The Democratic candidates for president all have healthcare. All would have protections for pre-existing conditions. One of Trump’s major 2016 promises was to repeal Obamacare and replace it with something better although neither he, nor the Republicans, ever put forward a healthcare plan. Trump, however, has said that “we will always protect patients with pre-existing conditions.” Even so, he is currently asking the courts to strike down the Affordable Care Act, including its protections for pre-existing conditions, although we are still awaiting his healthcare proposal. (I am not holding my breath waiting for it. That would be bad for my health.)
I have had personal concerns about insurance coverage for a preexisting condition. (Funny word, “preexisting.” It seems to mean existence before existence. That doesn’t seem possible. When it comes to insurance, it really means an already-existing condition, but for some reason we use what should be the nonsensical “preexisting.”) I had a bad shoulder. I would have said that I had a dislocation problem, but that was not accurate. The bone did not come completely out of joint. I could pull the arm back into place with my free arm. I might have called it a partial dislocation, but the doctor who replaced my shoulder joint recently defined it as a subluxation.
The original subluxation had happened when playing football in college (that is how I usually explain it, leaving out the fact that it was intramural football), with the next one about six months later. When the bone partially slipped out of joint, it hurt like hell with residual pain for days afterward. Over time, those disconcerting events happened with increasing frequency. Five years after the initial injury, it was time to get the joint repaired.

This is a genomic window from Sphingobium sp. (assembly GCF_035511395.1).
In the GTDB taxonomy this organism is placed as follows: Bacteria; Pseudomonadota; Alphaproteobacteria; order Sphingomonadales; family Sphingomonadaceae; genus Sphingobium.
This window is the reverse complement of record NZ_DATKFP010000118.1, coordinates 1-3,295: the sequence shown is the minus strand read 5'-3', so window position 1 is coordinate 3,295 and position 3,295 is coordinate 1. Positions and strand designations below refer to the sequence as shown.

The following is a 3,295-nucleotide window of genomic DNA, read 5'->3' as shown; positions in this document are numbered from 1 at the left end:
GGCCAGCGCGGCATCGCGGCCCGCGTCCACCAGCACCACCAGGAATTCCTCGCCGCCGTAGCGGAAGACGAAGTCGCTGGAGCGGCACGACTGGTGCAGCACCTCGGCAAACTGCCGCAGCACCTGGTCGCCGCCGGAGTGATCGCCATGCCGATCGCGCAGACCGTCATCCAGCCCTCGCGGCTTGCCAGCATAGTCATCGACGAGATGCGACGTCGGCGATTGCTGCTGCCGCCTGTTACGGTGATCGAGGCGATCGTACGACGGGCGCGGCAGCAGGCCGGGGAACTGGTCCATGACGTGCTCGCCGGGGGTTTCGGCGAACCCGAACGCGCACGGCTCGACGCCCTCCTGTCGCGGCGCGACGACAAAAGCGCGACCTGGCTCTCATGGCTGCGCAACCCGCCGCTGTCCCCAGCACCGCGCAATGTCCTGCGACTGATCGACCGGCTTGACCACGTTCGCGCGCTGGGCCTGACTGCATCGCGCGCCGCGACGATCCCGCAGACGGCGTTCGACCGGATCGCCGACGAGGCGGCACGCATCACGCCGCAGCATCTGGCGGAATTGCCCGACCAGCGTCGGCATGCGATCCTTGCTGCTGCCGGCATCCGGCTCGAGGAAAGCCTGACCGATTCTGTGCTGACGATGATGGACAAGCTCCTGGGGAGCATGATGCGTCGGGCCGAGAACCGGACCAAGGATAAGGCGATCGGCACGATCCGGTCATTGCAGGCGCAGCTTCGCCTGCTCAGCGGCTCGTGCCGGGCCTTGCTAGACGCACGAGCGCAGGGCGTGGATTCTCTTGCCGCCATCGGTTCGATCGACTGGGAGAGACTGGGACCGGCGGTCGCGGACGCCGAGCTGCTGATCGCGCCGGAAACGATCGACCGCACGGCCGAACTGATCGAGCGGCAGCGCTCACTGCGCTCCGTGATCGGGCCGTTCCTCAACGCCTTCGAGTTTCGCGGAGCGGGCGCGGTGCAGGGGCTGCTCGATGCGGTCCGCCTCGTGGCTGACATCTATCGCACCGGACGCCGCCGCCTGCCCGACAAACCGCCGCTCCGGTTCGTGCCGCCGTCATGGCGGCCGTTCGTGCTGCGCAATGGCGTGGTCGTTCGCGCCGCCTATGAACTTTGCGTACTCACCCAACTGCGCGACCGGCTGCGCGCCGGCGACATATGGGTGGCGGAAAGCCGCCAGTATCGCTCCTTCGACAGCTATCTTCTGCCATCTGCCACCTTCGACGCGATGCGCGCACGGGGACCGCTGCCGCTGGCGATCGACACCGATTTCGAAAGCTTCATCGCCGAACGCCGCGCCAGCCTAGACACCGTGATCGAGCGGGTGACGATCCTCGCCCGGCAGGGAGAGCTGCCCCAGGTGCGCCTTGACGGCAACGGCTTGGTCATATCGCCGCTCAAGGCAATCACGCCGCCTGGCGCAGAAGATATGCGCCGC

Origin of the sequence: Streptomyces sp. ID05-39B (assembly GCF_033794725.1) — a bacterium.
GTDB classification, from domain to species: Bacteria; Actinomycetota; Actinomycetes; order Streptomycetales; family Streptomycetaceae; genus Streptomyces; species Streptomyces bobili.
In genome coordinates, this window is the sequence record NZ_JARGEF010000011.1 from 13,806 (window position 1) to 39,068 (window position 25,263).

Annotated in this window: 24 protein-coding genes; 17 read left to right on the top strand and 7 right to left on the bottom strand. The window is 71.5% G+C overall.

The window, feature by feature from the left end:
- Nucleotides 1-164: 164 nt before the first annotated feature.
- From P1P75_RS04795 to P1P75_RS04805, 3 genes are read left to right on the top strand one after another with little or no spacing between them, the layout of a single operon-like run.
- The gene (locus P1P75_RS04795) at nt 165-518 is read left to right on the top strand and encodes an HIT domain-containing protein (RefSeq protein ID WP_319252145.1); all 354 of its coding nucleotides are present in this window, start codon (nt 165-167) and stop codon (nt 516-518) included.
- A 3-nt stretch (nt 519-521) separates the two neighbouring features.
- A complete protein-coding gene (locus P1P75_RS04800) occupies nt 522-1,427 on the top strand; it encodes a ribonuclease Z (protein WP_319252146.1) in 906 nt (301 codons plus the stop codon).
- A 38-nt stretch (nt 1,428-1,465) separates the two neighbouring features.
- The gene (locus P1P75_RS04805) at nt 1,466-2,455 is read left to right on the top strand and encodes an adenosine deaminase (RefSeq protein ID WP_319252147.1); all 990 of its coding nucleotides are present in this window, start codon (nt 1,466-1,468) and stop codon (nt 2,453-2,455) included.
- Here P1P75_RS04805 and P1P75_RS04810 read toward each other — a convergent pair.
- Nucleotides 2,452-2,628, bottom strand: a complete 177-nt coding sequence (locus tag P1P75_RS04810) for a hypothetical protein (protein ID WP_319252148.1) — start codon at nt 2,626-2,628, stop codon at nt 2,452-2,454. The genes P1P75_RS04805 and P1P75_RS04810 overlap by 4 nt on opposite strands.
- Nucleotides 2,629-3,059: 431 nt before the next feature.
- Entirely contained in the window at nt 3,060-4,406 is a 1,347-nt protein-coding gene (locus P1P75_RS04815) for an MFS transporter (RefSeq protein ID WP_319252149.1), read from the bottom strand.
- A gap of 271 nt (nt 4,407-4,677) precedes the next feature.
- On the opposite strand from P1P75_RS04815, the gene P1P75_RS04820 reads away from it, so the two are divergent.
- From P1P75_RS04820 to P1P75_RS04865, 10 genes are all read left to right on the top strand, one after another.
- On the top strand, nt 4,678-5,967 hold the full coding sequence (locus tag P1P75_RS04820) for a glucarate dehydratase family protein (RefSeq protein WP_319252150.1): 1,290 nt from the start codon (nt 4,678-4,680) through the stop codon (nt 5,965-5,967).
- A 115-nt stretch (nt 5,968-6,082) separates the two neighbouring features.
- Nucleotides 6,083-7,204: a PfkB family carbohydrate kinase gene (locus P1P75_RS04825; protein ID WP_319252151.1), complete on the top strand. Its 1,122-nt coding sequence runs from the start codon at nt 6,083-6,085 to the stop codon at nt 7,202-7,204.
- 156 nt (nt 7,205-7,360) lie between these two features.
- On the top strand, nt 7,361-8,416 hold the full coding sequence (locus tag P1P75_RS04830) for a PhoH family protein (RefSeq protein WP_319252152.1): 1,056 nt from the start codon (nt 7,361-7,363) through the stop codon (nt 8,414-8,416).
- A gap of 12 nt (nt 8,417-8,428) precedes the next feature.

I did not have health insurance of my own. I was finishing what I hoped was my last year of schooling, and back then the only health insurance I was aware of was tied to employment. I had already accepted a job to start the following September. I would have health insurance through this employer, but I undertook the fun job of reading the policy and found the preexisting-conditions clause. The plan would not cover any health condition that existed when I first became insured. Instead, the preexisting condition would only qualify for coverage two years down the road, assuming I was still in the same job. Waiting that long to have the shoulder surgery would not have been the end of the world. It was not as if I had cancer or imminent liver failure or was going blind. But it meant a couple more years of painful, partial dislocations and the awkward lifestyle changes that I had adopted to minimize them—not lifting my arm above my head, sleeping in ways so that rolling over would not cause the subluxation, and so on. It also meant living with a constant level of pain that could be tolerated but still was not exactly fun.
The spouse, however, had a job, and she had a health insurance benefit. I read that policy, too. It said that spouses of the insured were covered, and since she had been working for a while, the preexisting limitation did not preclude my shoulder surgery. I went to a famous shoulder surgeon who was ready to do my repair, but both he and the hospital wanted a notice from the insurance company that my treatment would be covered. We went to the benefits administrator at the spouse’s work, who, to our surprise, said that the company’s insurance would not cover me for anything. “How can that be!?!” I exclaimed. I showed her the clause in the many-paged policy mandating coverage for “spouses” of the insured. The wife was the insured, we all agreed, and she and I were married, so I was the “spouse.” Ergo, I was covered. “No,” the administrator patiently explained, “‘spouse’ meant ‘wife.’” That is what it had always meant, the bureaucrat stated. We learned that female spouses were considered beneficiaries under the plan because, apparently in those distant days, no husband of a female employee had ever sought to be covered under this provision of the policy before. The women utilizing the plan were either single, or if married, had husbands who had their own insurance or were too proud to seek spousal coverage.
I was flabbergasted, but not so much so that I could not pronounce the word “sue.” There are advantages to being a lawyer, even though back then I had little idea how to bring a suit. But the threat produced a further consideration by the wife’s employer and insurance carrier. With much grumbling, they decided that they would cover my shoulder surgery.
The wife left that job a little while later. After I had the surgery.